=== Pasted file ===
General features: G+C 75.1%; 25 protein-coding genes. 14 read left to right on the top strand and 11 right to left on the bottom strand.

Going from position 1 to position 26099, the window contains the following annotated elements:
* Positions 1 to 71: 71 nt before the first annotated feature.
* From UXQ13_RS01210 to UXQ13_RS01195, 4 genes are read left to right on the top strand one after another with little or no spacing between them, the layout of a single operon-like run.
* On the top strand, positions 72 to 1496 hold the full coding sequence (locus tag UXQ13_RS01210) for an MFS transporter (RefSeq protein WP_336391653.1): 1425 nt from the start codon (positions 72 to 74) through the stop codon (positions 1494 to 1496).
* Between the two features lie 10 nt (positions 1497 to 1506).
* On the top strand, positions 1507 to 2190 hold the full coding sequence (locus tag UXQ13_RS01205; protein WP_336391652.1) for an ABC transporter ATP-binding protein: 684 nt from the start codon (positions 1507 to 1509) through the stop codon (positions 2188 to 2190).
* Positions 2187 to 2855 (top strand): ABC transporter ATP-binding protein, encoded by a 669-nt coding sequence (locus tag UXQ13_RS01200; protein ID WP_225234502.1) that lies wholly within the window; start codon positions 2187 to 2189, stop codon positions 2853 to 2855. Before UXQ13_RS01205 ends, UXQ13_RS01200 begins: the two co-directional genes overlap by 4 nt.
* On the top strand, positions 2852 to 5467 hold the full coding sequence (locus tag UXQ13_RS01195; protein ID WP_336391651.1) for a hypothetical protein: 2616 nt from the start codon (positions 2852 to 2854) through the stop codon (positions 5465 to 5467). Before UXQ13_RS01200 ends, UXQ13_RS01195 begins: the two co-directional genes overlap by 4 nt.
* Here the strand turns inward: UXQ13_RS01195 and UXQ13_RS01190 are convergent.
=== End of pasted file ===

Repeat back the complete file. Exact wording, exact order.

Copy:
General features: G+C 75.1%; 25 protein-coding genes. 14 read left to right on the top strand and 11 right to left on the bottom strand.

Going from position 1 to position 26099, the window contains the following annotated elements:
* Positions 1 to 71: 71 nt before the first annotated feature.
* From UXQ13_RS01210 to UXQ13_RS01195, 4 genes are read left to right on the top strand one after another with little or no spacing between them, the layout of a single operon-like run.
* On the top strand, positions 72 to 1496 hold the full coding sequence (locus tag UXQ13_RS01210) for an MFS transporter (RefSeq protein WP_336391653.1): 1425 nt from the start codon (positions 72 to 74) through the stop codon (positions 1494 to 1496).
* Between the two features lie 10 nt (positions 1497 to 1506).
* On the top strand, positions 1507 to 2190 hold the full coding sequence (locus tag UXQ13_RS01205; protein WP_336391652.1) for an ABC transporter ATP-binding protein: 684 nt from the start codon (positions 1507 to 1509) through the stop codon (positions 2188 to 2190).
* Positions 2187 to 2855 (top strand): ABC transporter ATP-binding protein, encoded by a 669-nt coding sequence (locus tag UXQ13_RS01200; protein ID WP_225234502.1) that lies wholly within the window; start codon positions 2187 to 2189, stop codon positions 2853 to 2855. Before UXQ13_RS01205 ends, UXQ13_RS01200 begins: the two co-directional genes overlap by 4 nt.
* On the top strand, positions 2852 to 5467 hold the full coding sequence (locus tag UXQ13_RS01195; protein ID WP_336391651.1) for a hypothetical protein: 2616 nt from the start codon (positions 2852 to 2854) through the stop codon (positions 5465 to 5467). Before UXQ13_RS01200 ends, UXQ13_RS01195 begins: the two co-directional genes overlap by 4 nt.
* Here the strand turns inward: UXQ13_RS01195 and UXQ13_RS01190 are convergent.